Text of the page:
20 September 2004
I currently serve as President and CEO of Deseret Management Corporation, the corporation that oversees all the for-profit businesses of the LDS Church. I grew up in Sandy, Utah, attended Jordan High School, and was Valedictorian of my graduating class. I served an LDS mission to Great Britain, obtained a Bachelor’s degree in Accounting and then an MBA at the University of Utah, and then served for three years in the United States Air Force. I later attended Harvard University where I obtained a Doctorate in Business Administration.
When you were young, did you know the path you wanted to follow?
The document I provided you summarizes the goals I set for myself when I was a senior in High School. Those goals were categorized in eight groupings--spiritual, family, professional, educational, financial, cultural and creative, athletic and physical fitness, and miscellaneous goals.
Among some of the specific goals in my professional life were the following: Some day I wanted to run a major corporation, which I have. I wanted to serve as a leader of a major academic institution, which I have. I wanted to serve in high level government service, which I have.
Did you set these goals because you had family members who had accomplished these goals already, or was this simply your dream?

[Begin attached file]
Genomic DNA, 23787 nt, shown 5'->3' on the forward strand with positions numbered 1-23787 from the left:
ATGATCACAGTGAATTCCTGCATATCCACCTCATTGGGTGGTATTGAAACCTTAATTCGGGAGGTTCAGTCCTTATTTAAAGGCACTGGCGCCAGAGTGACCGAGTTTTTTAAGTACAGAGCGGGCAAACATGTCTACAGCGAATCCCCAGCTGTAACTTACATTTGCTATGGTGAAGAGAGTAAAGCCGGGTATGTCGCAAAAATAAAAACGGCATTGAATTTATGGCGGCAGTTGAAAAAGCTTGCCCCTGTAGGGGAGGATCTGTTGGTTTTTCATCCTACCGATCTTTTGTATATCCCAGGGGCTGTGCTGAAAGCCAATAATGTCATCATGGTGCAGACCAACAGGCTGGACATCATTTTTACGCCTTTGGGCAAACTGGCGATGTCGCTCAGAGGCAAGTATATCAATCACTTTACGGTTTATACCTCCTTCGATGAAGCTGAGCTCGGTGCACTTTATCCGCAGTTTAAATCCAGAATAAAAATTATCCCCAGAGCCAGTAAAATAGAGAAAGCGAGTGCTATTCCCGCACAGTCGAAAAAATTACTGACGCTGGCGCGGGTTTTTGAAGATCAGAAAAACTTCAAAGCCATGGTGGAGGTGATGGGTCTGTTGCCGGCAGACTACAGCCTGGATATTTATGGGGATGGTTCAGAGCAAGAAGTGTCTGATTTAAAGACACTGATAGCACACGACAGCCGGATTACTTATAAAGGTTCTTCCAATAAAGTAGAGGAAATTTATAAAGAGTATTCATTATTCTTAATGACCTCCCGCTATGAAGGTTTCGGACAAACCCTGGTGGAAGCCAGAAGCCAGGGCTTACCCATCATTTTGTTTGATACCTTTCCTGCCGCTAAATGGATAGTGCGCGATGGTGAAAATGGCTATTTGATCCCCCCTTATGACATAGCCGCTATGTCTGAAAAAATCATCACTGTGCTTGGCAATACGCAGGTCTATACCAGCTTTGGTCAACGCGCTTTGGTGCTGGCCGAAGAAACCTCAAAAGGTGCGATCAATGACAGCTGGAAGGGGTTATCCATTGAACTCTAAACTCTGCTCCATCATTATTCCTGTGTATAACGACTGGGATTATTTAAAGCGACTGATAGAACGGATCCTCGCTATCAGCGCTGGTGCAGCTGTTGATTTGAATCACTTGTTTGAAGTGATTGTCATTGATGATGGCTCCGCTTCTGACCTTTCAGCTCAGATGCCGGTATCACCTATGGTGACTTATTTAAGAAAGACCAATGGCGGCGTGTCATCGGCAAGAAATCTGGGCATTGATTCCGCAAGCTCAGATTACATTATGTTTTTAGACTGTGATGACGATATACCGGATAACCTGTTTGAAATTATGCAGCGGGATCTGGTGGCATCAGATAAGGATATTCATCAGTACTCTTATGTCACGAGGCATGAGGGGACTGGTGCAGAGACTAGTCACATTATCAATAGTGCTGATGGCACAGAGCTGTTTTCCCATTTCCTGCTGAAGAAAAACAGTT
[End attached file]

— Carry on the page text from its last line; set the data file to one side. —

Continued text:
I put a lot of thought into these goals. I discussed possibilities with other people including my parents, my teachers, some other adult friends of my parents. But the key person in this goal setting activity was Mr. Phil Goldbranson who was my High School Debate coach who encouraged me to set goals in my life.
After completing my Doctoral work at Harvard, I went into business with one of my professors, Doctor J. Sterling Livingstone. We, with some of our colleagues, built an international management consulting firm of considerable size and eventually sold that practice to Pete Marwick Mitchell, a large public accounting firm. Soon thereafter, I joined one of my clients, the Hughes Tool Company, as a Senior Executive.
I was then invited by Elliott Richardson, who had been appointed secretary of the U.S. Department of Health Education and Welfare, to join his staff as Assistant Secretary of Administration and Management. I was given the assignment to oversee administrative and management activities of the largest department of the Federal G